The Overcoat

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The Young Official Character Analysis

A young man new to Akaky Akakievich’s office. He is moved to pity when the other officials make fun of Akaky, and Akaky’s defensive exclamations seem to the young official to mean “I am thy brother.” The young official remembers this for a long time, and feels ashamed about the state of man’s inhumanity to man. His realization marks the story’s shift from a rather straightforward comedy to a more complex kind of tragicomedy.

The Young Official Quotes in The Overcoat

The The Overcoat quotes below are all either spoken by The Young Official or refer to The Young Official. For each quote, you can also see the other characters and themes related to it (each theme is indicated by its own dot and icon, like this one:
Bureaucracy and Selfhood Theme Icon
). Note: all page and citation info for the quotes below refers to the Penguin Classics edition of The Overcoat published in 2006.
The Overcoat Quotes

And for a long time afterwards, even during his gayest moments, he would see that stooping figure with a bald patch in front, muttering pathetically: “Leave me alone, why do you have to torment me?” And in these piercing words he could hear the sound of others: “I am your brother.” The poor young man would bury his face in his hands and many times later in life shuddered at the thought of how brutal men could be and how the most refined manners and breeding often concealed the most savage coarseness, even, dear God, in someone universally recognized for his honesty and uprightness...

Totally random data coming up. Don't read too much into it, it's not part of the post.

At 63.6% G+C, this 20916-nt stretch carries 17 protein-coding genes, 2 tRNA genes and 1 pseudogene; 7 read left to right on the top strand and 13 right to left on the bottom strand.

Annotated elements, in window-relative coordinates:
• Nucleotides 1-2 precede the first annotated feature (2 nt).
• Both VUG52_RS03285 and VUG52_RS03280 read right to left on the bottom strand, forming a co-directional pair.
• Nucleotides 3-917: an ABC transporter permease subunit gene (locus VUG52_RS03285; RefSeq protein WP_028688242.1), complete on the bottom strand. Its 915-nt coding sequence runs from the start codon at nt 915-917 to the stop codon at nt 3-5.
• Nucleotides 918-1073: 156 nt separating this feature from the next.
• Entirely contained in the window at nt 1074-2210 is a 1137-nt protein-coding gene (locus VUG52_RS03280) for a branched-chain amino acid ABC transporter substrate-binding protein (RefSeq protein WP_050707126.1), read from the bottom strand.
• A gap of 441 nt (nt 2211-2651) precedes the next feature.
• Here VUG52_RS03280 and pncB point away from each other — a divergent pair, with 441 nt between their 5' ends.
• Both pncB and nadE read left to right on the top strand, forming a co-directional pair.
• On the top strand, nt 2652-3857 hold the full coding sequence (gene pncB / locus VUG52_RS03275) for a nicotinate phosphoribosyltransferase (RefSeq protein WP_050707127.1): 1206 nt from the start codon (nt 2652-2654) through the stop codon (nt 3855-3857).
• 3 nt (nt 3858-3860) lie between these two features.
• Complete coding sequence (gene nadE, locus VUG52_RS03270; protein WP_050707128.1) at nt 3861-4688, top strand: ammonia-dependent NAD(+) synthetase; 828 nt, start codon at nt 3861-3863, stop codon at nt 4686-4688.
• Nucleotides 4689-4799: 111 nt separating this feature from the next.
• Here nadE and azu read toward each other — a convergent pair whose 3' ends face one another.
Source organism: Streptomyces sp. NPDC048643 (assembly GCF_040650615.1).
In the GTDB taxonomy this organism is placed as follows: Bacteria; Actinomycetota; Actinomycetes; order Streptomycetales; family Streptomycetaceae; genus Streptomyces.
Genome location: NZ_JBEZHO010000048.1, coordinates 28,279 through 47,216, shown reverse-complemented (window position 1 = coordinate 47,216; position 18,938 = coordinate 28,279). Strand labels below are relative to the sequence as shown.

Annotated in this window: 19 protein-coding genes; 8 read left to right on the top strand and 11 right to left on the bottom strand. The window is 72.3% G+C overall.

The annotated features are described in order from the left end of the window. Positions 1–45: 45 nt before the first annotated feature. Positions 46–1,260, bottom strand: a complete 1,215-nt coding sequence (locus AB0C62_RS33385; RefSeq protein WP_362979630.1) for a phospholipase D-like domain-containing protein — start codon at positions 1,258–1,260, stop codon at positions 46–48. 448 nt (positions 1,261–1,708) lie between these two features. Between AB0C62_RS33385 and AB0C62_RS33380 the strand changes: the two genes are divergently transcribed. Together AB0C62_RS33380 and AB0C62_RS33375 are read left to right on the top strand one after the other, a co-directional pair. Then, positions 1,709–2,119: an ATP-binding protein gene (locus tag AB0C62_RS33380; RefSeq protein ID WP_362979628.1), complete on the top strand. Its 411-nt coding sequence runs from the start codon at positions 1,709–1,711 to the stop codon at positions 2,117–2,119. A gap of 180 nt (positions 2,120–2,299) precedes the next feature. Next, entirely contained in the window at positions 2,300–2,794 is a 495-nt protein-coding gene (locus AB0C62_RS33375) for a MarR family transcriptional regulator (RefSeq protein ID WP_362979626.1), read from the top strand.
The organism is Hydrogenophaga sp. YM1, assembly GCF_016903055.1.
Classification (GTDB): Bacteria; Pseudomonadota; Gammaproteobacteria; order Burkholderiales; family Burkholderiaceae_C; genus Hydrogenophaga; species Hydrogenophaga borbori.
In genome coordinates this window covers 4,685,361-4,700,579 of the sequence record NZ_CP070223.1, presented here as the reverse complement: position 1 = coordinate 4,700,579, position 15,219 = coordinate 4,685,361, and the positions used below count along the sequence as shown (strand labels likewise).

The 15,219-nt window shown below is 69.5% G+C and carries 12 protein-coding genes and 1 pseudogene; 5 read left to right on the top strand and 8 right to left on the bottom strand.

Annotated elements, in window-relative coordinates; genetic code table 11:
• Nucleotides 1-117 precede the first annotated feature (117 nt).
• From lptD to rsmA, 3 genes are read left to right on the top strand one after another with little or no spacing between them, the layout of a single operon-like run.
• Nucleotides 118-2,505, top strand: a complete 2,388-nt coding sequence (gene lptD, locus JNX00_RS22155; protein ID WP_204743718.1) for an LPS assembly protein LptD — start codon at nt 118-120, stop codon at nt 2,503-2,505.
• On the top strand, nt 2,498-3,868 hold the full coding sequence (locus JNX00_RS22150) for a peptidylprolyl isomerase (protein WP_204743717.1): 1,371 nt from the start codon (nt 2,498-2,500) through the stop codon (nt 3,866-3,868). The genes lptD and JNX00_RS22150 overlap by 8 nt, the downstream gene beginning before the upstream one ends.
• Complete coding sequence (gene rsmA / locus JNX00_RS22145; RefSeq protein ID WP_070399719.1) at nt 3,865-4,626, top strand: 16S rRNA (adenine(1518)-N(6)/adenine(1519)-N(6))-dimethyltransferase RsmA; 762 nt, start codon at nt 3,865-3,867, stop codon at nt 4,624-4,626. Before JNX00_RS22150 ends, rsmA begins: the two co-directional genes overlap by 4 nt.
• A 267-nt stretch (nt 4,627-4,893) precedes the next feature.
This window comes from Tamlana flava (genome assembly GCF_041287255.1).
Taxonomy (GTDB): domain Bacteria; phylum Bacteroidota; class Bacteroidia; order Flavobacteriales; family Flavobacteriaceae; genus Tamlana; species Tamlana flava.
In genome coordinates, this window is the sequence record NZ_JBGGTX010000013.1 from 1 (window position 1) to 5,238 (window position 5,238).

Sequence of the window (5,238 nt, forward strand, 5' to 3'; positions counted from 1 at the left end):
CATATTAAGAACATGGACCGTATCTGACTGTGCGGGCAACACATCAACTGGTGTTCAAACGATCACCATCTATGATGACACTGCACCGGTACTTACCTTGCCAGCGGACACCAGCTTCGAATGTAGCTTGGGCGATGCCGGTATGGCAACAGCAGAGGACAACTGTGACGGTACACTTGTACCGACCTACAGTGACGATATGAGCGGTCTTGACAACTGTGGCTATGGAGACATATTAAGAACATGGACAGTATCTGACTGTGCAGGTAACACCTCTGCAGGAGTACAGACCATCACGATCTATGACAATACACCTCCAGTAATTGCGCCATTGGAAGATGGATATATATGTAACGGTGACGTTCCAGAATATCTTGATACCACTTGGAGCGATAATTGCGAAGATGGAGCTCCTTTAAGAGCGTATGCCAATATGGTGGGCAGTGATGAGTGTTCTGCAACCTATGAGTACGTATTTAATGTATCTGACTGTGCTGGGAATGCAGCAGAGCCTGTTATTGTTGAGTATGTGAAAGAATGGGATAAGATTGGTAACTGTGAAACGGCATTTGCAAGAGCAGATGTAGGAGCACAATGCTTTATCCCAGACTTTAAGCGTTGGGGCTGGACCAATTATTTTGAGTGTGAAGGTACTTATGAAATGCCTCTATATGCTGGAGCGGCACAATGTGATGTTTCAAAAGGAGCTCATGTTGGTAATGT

Related Characters: Akaky Akakievich Bashmachkin (speaker), The Narrator (speaker), The Young Official
Page Number: 143
Explanation and Analysis:

The narrator has described the way in which Akaky is constantly bullied by the other clerks at his office, most of whom are younger than him. Akaky usually ignores them and never stands up for himself, only occasionally begging them to leave him alone. Over time, only one clerk is moved to feel sympathy for Akaky, and many years later comes to be haunted by his coworkers' merciless taunting, believing it to show the cruelty of humanity. This passage reveals that, for all its comic levity, there is a dark, morally urgent exploration at the heart of the story. Despite being completely harmless and inoffensive, Akaky is ruthlessly taunted by his coworkers, who seem to target him precisely because of his weakness. 

The fact that the Young Official is the only character who pities Akaky further emphasizes that people tend to have a highly limited capacity for compassion. Meanwhile, the reader is forced to reckon with his or her own ethical position, as Akaky is portrayed in such an unappealing, comic light. By laughing at Akaky's strange manner and unfortunate life, is the reader participating in the same cruel behavior as the clerks who bully him? 


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The Young Official Character Timeline in The Overcoat

The timeline below shows where the character The Young Official appears in The Overcoat. The colored dots and icons indicate which themes are associated with that appearance.
The Overcoat
Bureaucracy and Selfhood Theme Icon
The Insignificance of the Everyman Theme Icon
Social Status and Fate Theme Icon
...far, Akaky shouts at them to leave him alone. The Narrator says that once, a young official new to the office was so moved to pity that he would remember Akaky’s exclamations... (full context)